Aug 1 — A nation-state backed threat group known as Kimsuky is deploying a malicious browser extension for the purpose of pinching emails. With the extension, hackers can steal emails while users are reading through them.
How it works
The extension itself has been dubbed SHARPEXT by researchers. The campaign was identified in September, and it supports three Chromium-based web browsers (Chrome, Edge and Whale) and it can steal emails from Gmail and AoL accounts alike.
Attackers install the malicious extension after compromising a target’s system using a custom VBS script by replacing the ‘Preferences’ and ‘Secure Preferences’ files with ones downloaded via the malware’s command-and-control server. After the files are downloaded on the infected device, the browser auto-loads the SHAPEXT extension.
Since the discovery of this campaign, the extension has evolved. Currently, researchers are tracking the 3.0 version. Will further evolution complicate efforts to prevent and mitigate this malware?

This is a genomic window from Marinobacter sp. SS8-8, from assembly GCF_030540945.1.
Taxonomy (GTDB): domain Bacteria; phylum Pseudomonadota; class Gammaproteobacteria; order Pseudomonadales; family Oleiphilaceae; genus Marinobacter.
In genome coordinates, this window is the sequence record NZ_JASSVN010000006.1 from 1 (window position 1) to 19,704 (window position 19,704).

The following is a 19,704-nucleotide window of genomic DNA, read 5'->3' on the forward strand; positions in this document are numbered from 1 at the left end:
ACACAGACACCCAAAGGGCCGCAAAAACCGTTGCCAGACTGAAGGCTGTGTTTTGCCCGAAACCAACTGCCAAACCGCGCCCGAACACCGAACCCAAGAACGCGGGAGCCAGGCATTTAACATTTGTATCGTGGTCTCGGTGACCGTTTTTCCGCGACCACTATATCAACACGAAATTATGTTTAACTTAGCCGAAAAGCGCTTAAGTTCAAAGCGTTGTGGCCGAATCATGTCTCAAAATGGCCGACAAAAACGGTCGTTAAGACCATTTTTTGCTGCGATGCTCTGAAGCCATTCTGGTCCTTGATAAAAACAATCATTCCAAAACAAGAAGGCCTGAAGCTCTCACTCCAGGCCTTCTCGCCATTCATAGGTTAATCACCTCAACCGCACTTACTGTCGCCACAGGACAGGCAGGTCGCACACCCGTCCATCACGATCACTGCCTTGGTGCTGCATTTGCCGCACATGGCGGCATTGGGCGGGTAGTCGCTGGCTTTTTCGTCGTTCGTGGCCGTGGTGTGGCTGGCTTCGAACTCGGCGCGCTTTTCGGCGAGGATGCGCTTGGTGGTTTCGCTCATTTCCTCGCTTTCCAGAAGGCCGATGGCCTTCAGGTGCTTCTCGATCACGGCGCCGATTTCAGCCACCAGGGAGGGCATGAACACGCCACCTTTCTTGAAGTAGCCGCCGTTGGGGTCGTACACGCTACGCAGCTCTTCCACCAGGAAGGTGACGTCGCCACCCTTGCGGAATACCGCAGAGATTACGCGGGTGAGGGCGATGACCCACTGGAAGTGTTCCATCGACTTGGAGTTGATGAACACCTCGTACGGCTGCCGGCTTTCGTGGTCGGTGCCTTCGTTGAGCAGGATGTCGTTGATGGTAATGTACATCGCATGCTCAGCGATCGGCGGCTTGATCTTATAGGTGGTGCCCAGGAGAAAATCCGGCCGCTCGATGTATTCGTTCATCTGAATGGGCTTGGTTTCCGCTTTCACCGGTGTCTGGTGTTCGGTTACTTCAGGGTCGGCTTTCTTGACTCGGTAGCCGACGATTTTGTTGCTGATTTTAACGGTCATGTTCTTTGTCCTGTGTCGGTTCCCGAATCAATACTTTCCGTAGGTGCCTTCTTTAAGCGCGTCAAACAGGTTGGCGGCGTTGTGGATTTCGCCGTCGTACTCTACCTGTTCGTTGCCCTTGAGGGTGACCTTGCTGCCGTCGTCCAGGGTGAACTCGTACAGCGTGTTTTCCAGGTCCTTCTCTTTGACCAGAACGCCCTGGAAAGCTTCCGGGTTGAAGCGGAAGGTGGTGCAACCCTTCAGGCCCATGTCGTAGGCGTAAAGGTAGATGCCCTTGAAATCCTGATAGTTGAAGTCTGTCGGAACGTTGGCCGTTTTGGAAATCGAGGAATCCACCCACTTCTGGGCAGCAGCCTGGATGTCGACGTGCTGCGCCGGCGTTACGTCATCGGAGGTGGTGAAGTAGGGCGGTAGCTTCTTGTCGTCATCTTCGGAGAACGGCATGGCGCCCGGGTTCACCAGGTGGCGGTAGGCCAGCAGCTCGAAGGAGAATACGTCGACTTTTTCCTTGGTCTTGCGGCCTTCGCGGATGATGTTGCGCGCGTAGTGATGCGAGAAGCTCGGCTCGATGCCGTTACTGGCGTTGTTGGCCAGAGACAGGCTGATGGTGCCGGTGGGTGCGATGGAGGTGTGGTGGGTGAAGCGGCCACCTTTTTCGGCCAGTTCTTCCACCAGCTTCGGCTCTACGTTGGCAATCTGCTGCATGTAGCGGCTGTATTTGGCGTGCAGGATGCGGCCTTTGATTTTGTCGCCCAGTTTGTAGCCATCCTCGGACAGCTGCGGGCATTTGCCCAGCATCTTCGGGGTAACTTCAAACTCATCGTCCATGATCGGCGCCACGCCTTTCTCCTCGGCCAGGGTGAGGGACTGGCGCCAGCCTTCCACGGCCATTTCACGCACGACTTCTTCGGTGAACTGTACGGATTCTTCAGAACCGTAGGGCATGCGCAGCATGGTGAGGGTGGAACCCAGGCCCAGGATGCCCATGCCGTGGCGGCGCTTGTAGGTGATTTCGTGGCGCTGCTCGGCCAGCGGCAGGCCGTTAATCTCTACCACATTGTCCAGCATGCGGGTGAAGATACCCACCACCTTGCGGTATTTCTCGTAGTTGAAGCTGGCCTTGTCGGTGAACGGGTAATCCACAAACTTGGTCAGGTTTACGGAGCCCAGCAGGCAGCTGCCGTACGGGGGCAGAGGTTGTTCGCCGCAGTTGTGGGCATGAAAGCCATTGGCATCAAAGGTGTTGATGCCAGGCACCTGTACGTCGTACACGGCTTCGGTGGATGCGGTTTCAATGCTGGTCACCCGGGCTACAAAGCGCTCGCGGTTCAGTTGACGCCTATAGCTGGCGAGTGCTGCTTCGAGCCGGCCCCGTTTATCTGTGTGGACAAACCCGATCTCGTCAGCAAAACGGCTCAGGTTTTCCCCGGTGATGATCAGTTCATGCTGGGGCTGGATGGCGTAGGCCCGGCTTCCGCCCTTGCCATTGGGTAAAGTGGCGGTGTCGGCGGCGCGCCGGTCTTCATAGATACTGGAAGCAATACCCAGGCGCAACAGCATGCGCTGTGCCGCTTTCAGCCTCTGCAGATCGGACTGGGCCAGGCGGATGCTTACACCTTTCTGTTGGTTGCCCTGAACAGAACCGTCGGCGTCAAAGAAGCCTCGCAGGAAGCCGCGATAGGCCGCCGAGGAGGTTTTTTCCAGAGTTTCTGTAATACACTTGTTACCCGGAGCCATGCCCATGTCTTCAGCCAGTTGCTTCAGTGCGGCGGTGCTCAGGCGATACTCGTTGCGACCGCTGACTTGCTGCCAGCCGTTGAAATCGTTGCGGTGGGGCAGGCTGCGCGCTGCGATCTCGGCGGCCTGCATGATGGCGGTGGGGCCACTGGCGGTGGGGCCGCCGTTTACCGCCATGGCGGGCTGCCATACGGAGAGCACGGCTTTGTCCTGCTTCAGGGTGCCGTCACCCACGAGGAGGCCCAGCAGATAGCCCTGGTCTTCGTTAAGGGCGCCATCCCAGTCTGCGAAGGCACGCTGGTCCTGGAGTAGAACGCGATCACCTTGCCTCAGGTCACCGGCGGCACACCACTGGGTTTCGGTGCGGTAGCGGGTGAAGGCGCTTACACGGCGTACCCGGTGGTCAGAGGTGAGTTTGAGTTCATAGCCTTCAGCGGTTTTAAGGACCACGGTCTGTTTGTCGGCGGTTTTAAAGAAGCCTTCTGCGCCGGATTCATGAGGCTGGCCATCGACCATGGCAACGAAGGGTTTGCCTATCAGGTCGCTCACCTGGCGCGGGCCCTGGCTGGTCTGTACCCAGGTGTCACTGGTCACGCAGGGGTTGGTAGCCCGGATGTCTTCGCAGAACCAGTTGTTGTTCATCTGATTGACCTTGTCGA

What it collects
This malware (and its owners) collect a wide range of information using commands that:
- List previously obtained emails from specific individuals, thus ensuring that duplicate data is not uploaded.
- Email domains with which the targets have previously communicated.
- Blacklist certain email senders when collecting emails from targeted victims.
- Upload mail data to remote servers, including attachments.
And it’s not the first time that this advanced persistent threat group has leveraged browser extensions to harvest and exfiltrate victim information.
For more on this story, visit Bleeping Computer. For past CyberTalk.org coverage of Google Chrome, click here. To receive more timely cyber security best practices, news, reports and analyses, please sign up for the cybertalk.org newsletter.